In new YA graphic novel Frontera, teenaged Mateo is crossing the Sonoran Desert to get back to the United States when he has a run in with Border Patrol. As he escapes, he ends up stranded in the desert without a plan or (more importantly) water. Things are looking bad, but then help comes from an unexpected, supernatural place.
Though Mateo has a run in with a ghost, this supernatural project comes from a very personal place in creators Julio Anta and Jacoby Salcedo's experiences. In fact, the story is drawn from Anta and Salcedo's family historical relationship with the Mexican American border and other borders as well.
Writer Julio Anta tells Popverse, "When Jacoby and I started talking about doing a graphic novel together, the southern border was constantly in the news. We began having conversations about our younger selves and the many ways his Mexican American family’s story intersected with that particular border and then of my family’s history with other American borders – the waters between Cuba and the United States, and the air between Colombia and here. It’s in those stories and our shared history that we found this project, Frontera."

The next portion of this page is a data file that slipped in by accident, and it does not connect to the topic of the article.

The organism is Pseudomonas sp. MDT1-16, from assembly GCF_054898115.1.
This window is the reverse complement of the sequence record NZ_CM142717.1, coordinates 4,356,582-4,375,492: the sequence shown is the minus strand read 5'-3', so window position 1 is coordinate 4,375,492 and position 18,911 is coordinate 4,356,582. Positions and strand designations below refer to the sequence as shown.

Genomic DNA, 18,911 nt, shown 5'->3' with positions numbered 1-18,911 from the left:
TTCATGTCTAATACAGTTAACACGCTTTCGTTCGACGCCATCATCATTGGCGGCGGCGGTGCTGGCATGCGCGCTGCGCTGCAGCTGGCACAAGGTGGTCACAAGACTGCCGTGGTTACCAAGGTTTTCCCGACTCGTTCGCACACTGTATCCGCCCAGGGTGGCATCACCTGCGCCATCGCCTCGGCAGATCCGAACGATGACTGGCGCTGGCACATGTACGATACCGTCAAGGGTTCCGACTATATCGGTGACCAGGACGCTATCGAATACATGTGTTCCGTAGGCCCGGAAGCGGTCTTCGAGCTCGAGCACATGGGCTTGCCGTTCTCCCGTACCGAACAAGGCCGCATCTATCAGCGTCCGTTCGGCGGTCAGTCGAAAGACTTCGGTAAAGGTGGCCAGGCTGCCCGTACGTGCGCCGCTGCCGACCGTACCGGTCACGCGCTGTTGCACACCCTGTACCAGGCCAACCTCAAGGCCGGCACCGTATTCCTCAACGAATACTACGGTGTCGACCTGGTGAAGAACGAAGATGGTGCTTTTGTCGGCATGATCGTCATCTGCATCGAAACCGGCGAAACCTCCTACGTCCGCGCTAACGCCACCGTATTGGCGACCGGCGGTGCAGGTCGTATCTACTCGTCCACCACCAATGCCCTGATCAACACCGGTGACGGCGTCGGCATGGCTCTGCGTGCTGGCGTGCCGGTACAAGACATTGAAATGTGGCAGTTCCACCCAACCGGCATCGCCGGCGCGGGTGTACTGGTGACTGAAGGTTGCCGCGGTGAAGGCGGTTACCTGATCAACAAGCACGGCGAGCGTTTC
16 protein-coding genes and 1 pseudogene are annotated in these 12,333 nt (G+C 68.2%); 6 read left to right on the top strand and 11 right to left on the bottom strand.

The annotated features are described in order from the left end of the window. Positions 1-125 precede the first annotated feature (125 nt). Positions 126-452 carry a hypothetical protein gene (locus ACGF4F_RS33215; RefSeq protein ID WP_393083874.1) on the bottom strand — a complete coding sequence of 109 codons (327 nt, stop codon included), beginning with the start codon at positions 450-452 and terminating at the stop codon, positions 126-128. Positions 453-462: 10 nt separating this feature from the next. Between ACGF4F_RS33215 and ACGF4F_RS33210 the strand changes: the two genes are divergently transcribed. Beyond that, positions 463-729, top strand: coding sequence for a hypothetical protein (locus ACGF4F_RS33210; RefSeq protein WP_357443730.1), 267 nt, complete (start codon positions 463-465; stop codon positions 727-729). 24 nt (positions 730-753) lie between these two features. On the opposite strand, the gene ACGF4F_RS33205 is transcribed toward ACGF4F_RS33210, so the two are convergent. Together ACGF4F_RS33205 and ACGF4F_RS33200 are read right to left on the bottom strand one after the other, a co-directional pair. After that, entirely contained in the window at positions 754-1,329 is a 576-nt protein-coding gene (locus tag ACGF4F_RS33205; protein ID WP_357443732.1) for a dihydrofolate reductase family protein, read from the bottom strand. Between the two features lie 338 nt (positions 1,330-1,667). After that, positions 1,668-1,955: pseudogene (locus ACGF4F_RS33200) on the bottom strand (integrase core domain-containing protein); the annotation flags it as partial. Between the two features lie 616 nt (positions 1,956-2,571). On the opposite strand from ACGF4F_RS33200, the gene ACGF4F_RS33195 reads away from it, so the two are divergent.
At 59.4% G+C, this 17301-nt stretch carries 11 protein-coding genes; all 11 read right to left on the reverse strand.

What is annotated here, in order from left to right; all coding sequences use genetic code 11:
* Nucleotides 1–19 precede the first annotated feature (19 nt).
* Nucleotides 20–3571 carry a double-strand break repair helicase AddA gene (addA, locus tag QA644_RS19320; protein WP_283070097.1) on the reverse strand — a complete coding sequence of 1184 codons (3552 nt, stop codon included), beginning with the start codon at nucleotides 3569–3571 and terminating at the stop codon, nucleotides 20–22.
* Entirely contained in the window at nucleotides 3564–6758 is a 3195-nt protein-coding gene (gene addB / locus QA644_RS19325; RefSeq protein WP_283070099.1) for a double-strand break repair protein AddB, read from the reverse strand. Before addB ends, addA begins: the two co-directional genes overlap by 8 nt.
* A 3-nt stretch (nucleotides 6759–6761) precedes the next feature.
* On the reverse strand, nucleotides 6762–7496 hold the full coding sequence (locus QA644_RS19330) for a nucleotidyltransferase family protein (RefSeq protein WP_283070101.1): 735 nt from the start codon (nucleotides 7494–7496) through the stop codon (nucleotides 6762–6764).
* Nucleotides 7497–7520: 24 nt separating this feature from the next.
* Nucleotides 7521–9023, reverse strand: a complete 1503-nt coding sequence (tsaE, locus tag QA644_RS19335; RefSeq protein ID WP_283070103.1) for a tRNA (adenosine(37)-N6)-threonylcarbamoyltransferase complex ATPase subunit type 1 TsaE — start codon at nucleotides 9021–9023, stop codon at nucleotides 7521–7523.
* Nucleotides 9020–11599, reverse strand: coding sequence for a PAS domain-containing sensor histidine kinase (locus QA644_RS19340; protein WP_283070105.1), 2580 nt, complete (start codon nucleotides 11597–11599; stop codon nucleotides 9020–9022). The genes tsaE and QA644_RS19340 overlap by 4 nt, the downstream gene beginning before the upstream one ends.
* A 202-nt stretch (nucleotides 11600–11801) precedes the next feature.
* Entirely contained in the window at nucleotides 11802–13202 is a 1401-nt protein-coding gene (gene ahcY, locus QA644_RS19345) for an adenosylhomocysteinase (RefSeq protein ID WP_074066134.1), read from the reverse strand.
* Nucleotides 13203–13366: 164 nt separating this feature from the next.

Inspired by the experiences of both his own family and that of artist Jacoby Salcedo's family, Anta nonetheless underscores that Frontera "is a work of fiction. But it’s a fiction that takes elements of this countries past and present, and melds them together to tell the story of two young men named Mateo and Guillermo. From the WW2-era 'Bracero Program' and subsequent 'Operation Wetback' deportations; to the Ku Klux Klan’s 1977 border patrol initiative; the current wave of hyper-militarization along the U.S./Mexico border and sabotaging of humanitarian efforts; and of course, the various militias and paramilitary groups who have made headlines for rounding up migrants—the story of Frontera is one that is grounded in a history of violence and a spirit of resiliency."
Artist Jacoby Salcedo says, "Our hope is that the book not only resonates with people who can relate to Mateo’s journey, but with all readers who come to the book with an open mind.”
Anta agrees: "Our hope is that Mateo and Guillermo’s journey inspires reverence for both the migrants who have crossed the Sonoran Desert and the communities that call it their home. A place where invisible border lines have shifted throughout history, but community and resiliency has remained," he said.
Frontera is published by Harper Alley on July 18. Read an excerpt from Frontera in the gallery below.